Mr. Kidney [holding answer 20 July 2009]: Following its Energy Supply Probe, Ofgem has made a number of proposals for amending regulation governing: information to consumers, time periods relating to notifications of tariff changes, the structure of tariffs and overarching standards for suppliers. Ofgem is also seeking improvements in suppliers' management of direct debits. We support Ofgem's work to pursue improvements to regulation where necessary.
Mr. Greg Knight: To ask the Secretary of State for Energy and Climate Change pursuant to the answer of 8 June 2009, Official Report, columns 719-20W, on energy: prices, if he will estimate the number of people in fuel poverty as a result of increases in energy prices arising from the implementation of commitments to reduce levels of carbon dioxide emissions. 
Mr. Kidney: It is not possible to currently estimate the net change in fuel poverty as a result of our climate change policies, as this will depend on which dwellings receive measures and the households that live in them in 2020.
As our recent "Climate Change Transition Plan" makes clear, climate change policies will lead to significant and sustained savings on the domestic energy bills of those households who take up measures. As detailed in the analytical annex to this document, by 2020, funding of our climate change policies will lead domestic gas and electricity prices to rise. Households taking up climate change measures will be less affected by these rises as their consumption of gas and electricity will be reduced and in many cases, will see a reduction in their bill levels as a result.
Mr. Dai Davies: To ask the Secretary of State for Energy and Climate Change what funding his Department is providing to finance the mandated social price support for household energy, as announced on page 12 of the UK Low Carbon Transition Plan. 
By the final year of the voluntary agreement in 2010-11, energy suppliers will be spending £150 million per year on social programmes. Subject to the parliamentary timetable, the new mandated social price support policy will increase the funding made available by energy suppliers above £150 million per year after March 2011. In
announcing this policy, our aim is to give the vulnerable households receiving help from energy suppliers under the current voluntary arrangements the confidence that similar help will be available after the voluntary agreement comes to an end.
Mr. Dai Davies: To ask the Secretary of State for Energy and Climate Change what the outcomes were of the conference of Environment Ministers held in Greenland in July 2009; and what papers his Department circulated at the conference. 
Joan Ruddock: The Greenland Dialogue meeting of Climate Change and Environment Ministers and senior negotiators produced a Chair's Summary. This highlighted, among other things, participants' commitment to success at the United Nations Climate Change Conference in Copenhagen this December, and the need for global warming to stay below 2 degrees. The Chair's Summary can be viewed on the Danish Ministry of Climate and Energy website at:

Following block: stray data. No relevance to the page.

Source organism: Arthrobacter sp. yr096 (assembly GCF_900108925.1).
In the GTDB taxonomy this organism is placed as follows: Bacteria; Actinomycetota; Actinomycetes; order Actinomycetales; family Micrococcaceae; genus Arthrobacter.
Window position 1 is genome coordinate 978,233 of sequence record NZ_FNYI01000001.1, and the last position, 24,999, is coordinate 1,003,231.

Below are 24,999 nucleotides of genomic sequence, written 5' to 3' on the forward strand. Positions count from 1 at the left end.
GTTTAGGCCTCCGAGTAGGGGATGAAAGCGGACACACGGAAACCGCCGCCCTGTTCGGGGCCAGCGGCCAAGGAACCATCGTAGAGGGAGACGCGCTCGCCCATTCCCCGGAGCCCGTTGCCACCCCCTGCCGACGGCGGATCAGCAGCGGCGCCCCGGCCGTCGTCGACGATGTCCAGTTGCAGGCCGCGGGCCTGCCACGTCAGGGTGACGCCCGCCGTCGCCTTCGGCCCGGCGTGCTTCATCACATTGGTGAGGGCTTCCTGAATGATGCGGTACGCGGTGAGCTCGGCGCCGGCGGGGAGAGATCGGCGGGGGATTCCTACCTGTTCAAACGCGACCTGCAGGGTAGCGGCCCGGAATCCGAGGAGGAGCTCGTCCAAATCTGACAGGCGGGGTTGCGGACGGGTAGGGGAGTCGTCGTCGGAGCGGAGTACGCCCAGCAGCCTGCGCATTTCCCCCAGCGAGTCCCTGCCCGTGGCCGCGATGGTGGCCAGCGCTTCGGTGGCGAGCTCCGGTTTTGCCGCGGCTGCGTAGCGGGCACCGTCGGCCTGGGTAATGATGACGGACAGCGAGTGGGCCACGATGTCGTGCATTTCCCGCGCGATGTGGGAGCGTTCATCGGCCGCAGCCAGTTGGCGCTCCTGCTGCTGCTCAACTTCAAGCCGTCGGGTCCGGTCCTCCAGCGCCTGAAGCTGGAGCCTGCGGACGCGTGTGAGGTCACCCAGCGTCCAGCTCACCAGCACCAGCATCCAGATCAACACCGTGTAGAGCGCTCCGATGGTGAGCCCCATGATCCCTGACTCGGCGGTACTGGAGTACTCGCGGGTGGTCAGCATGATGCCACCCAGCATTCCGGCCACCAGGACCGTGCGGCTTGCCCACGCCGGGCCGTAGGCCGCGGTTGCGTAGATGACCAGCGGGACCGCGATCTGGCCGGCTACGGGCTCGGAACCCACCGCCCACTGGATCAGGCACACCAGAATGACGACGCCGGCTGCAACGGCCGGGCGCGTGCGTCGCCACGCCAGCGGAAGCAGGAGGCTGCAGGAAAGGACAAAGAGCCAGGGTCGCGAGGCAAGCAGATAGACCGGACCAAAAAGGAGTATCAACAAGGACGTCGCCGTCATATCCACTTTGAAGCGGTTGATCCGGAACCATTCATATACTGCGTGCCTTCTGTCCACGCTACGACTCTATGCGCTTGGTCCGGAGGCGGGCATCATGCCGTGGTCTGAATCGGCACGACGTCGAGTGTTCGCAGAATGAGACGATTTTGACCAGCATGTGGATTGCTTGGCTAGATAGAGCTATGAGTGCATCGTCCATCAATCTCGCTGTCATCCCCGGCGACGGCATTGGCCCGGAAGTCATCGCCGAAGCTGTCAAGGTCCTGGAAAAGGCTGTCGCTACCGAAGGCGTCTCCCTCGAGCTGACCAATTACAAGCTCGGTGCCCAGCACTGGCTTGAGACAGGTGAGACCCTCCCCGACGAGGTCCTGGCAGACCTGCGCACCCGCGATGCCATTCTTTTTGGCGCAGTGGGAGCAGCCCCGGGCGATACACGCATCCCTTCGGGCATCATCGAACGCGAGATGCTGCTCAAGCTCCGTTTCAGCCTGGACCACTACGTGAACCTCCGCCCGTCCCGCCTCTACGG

The UK did not formally circulate any papers at the meeting but did distribute copies of the Road to Copenhagen document and I spoke about my right hon. Friend the Prime Minister's climate finance initiative.
Martin Horwood: To ask the Secretary of State for Energy and Climate Change what his policy is on (a) the form in which and (b) the level to which industrialised countries should increase expenditure on forestry; what benefits he expects to accrue from expenditure on forestry; and what his policy is on the inclusion of forestry in carbon markets to prevent deforestation and degradation. 
Joan Ruddock: The UK is working with other countries through the Working Group on Interim Finance for Reducing Emissions from Deforestation and forest Degradation (REDD) to build consensus on finance for forests in the run-up to the climate change negotiations in Copenhagen. Discussions are still in progress but the UK considers that a mix of grant support and public-private finance instruments will be needed. The level of expenditure required to achieve the EU's target of halving the rate of deforestation by 2020, while taking account of the concerns of indigenous peoples and local communities and realising biodiversity and other benefits, is still under discussion. The UK believes, as set out in The Road to Copenhagen, that in the medium to long term, including forests in the carbon market is the best solution to generating the scale of funding needed. It will take time to develop robust monitoring control and governance arrangements for this.
Martin Horwood: To ask the Secretary of State for Energy and Climate Change to which forestry activities the declaration on international climate negotiations at the UK-French summit in Evian on 6 July 2009 referred. 
reducing emissions from deforestation and forest degradation; and
the conservation, sustainable management of forests and enhancement of forest carbon stocks.